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“And it happened, before he had finished speaking, that behold, Rebekah … came out with her pitcher on her shoulder” (Genesis 24:15).
Eliezer has been sent by Abraham to find a wife for Isaac among his relatives in the city of Nahor, in Mesopotamia.
Can you imagine the pressure on Eliezer? I’ve been a matchmaker a few times, but never to a couple who would figure prominently in the lineage of the Savior. That takes matchmaking to a completely different level.
He arrives by camel and lands at the well outside the city, where he knew the young women would soon arrive to draw water for the evening. Good plan, but how do you know which of the young women is destined to be Isaac’s wife? You pray. And that’s what Eliazer did. Wanting a woman of character, one who would treat Isaac with kindness and not be put out when asked to do something, he makes a request sure to filter out the sighers and eye-rollers. “Lord, let it be the one who offers a drink to not just me, but also my camels.” His ten camels … each of which is capable of drinking up to 20 gallons of water.
This would no doubt shrink the wife pool down to one.
But before Eliezer finished speaking to God, there she was. Rebekah, we are told, was “very beautiful to behold,” and she was kind, and thorough. She did everything Eliezer had prayed for, and tended to the camels until each one had drunk its fill.
If you ever doubt that God’s eyes are on you every second of your life, and that He hears your prayers before they’ve left your mouth, this should change your mind.
I love the timing of this passage in the One Year Bible, because I had a moment like this just yesterday. Five years ago, I was contracted to write a very large book which would require the gathering of an enormous amount of research. I interviewed hundreds of people, visited several countries to gather impressions and stories, read through massive amounts of archives, scanned pictures, and took copious notes. But within that first year, I had to lay the project down to work on a different book, and then another. Just as I got back to my book, I was asked to stop again and work on one for someone else. And so it went over the whole span of those five years. I didn’t mind, because I loved the person I was writing for and wanted to serve him. And I trusted that God was in the delay, and the broken and rewritten contract.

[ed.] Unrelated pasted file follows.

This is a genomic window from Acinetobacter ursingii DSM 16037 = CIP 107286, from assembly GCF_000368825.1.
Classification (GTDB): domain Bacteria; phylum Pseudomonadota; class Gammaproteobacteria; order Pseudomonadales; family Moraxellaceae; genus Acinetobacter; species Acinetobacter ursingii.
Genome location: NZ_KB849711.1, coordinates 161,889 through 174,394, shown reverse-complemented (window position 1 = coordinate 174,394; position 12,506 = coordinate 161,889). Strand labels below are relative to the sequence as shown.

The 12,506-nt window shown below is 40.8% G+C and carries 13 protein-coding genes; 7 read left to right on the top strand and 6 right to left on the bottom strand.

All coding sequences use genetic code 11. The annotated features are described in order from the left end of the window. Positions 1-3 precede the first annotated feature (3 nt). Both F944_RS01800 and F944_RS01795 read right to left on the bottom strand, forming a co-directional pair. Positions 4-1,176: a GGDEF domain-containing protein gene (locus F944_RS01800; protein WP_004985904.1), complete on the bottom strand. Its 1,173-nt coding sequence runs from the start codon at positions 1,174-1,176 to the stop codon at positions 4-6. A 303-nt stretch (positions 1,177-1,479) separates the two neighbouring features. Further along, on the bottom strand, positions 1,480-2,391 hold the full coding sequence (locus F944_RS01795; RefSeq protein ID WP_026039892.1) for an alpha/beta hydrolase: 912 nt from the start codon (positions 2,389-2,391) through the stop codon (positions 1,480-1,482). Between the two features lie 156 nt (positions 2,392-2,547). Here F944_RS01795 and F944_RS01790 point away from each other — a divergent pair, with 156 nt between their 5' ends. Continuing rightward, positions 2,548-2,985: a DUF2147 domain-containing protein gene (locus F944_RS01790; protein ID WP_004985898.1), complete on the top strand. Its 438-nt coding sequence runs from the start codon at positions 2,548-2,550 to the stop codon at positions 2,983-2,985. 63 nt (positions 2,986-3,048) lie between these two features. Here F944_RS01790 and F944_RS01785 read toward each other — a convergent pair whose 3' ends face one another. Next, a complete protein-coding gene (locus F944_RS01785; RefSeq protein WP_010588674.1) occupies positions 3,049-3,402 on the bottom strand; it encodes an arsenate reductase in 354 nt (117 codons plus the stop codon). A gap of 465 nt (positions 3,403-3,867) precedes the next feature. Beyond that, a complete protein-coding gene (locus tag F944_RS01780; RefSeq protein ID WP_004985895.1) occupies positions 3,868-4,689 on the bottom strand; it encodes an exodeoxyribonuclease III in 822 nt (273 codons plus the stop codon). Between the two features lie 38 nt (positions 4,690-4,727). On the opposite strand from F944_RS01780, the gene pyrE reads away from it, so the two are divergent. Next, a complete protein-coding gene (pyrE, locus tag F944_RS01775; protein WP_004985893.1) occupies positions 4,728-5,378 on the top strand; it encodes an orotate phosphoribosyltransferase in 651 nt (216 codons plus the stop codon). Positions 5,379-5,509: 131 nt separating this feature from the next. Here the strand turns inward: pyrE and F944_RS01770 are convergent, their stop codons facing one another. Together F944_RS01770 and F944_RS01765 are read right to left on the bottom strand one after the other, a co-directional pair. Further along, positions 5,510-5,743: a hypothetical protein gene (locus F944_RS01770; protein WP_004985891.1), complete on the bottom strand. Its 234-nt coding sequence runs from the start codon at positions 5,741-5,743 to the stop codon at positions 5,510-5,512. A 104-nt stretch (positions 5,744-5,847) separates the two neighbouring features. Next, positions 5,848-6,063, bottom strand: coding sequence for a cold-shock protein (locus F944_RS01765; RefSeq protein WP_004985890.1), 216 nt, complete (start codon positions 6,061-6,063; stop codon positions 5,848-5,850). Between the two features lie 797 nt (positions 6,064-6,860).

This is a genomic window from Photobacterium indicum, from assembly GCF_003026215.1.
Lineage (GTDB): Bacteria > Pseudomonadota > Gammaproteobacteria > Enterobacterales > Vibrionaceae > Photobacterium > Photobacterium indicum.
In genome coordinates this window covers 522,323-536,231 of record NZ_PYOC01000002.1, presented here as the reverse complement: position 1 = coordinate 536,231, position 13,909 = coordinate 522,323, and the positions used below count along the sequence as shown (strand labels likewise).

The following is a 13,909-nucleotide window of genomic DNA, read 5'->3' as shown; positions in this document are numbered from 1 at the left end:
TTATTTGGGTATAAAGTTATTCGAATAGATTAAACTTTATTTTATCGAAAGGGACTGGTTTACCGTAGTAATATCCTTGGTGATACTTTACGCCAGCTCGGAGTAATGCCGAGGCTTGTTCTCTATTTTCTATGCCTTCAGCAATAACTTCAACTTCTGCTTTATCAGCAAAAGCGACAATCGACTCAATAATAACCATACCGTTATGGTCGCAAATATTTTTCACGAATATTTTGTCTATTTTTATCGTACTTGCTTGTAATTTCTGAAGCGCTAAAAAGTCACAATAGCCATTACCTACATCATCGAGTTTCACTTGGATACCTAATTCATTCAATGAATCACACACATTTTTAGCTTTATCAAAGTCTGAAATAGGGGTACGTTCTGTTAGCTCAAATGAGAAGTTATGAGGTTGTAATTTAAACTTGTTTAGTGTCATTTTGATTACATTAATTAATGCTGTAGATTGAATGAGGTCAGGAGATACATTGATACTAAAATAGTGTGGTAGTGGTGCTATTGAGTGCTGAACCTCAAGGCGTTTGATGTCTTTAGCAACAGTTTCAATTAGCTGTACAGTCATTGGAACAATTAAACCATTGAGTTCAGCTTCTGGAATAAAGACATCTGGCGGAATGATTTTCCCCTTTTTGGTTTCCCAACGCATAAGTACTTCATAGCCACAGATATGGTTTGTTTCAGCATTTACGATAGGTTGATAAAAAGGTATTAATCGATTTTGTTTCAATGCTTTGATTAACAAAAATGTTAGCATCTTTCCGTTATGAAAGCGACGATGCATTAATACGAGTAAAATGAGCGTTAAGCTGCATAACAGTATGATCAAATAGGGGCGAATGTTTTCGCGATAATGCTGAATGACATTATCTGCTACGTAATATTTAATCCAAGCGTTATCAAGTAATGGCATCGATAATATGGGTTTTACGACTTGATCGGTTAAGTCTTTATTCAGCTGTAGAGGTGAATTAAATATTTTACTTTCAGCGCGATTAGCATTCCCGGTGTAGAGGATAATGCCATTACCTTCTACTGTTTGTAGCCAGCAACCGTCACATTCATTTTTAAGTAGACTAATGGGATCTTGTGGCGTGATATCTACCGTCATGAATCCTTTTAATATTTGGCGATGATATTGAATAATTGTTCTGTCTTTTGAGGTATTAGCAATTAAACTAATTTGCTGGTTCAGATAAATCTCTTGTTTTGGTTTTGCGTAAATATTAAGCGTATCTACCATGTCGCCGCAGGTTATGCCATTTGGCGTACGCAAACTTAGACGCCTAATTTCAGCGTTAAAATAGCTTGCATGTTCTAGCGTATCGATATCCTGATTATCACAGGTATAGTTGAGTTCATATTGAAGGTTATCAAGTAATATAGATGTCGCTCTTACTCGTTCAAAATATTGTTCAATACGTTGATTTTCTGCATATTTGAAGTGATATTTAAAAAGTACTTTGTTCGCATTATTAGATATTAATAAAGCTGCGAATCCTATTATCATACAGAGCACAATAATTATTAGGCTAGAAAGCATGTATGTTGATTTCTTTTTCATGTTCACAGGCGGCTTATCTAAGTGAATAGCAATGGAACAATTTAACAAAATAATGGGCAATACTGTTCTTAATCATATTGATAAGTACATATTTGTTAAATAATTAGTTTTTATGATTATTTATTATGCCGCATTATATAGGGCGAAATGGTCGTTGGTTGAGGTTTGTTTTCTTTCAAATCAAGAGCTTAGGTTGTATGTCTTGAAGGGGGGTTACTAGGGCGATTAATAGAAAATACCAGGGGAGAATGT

This year, I was given the green light to proceed. But my life is not the same now. Five years ago, I could devote eight hours a day to writing and still get dinner on the table before I ran down to join the ladies for Bible study. My closets were untidy; my floors could use a good scrubbing; the flower beds were pretty awful, but I managed to get the big stuff done. But now … I’m a grandma, and it’s the most wonderful role I’ve ever had. Two precious faces smiling up at me; little arms reaching to be held; hot, sleepy heads on my shoulders. Nothing matters more. My grandson and granddaughter are, for probably just a short time more, living in a small house behind mine. This means I hear tiny knocks on the back door on a daily basis. And you know what? I don’t want to have to ignore that knocking because I have a deadline.
Much more went into the decision than that. Our church has grown, and I’ve started a stage design team to decorate the platform above the stage in the sanctuary. Our women’s ministry has doubled, meaning I’m there twice a week instead of just once. And a long-dormant organizational bug has bitten me. I’m alphabetizing the spices and sandblasting the refrigerator and hauling truckloads of knickknacks to the thrift store, and it feels so, so good.
In short, I want the easy burden and light yoke Jesus promised us. I think you only get that when you’re doing what you’re supposed to be doing. For me, the book that hung over my head was the burden that woke me at night, and kept me awake.
So after a lot of prayer and discussion with wisdom-filled people I trust, I decided to email yesterday and let my employer know that I was stepping down from the book so I could focus more on my home and my church. The person I sent the letter to is a dear friend … almost a sister … and I didn’t want to make her life harder. I didn’t want my email to be the first brick in a wall that might grow between us. So I texted two faithful friends and asked them to pray that those things wouldn’t happen.
And then I had my own Genesis 24:15 moment. Just seconds after I sent those texts, I looked down and saw … a text from my publishing friend. “Shannon, I’m totally with you 100%. Can I call you?”
And it was all okay. We talked for a long time, and all I heard on her end was compassion. She heard my heart, and she agreed. And the burden I’d carried for these past five years … just … floated away.
“Even before a word is on my tongue, behold, O LORD, you know it altogether” (Psalm 129:4).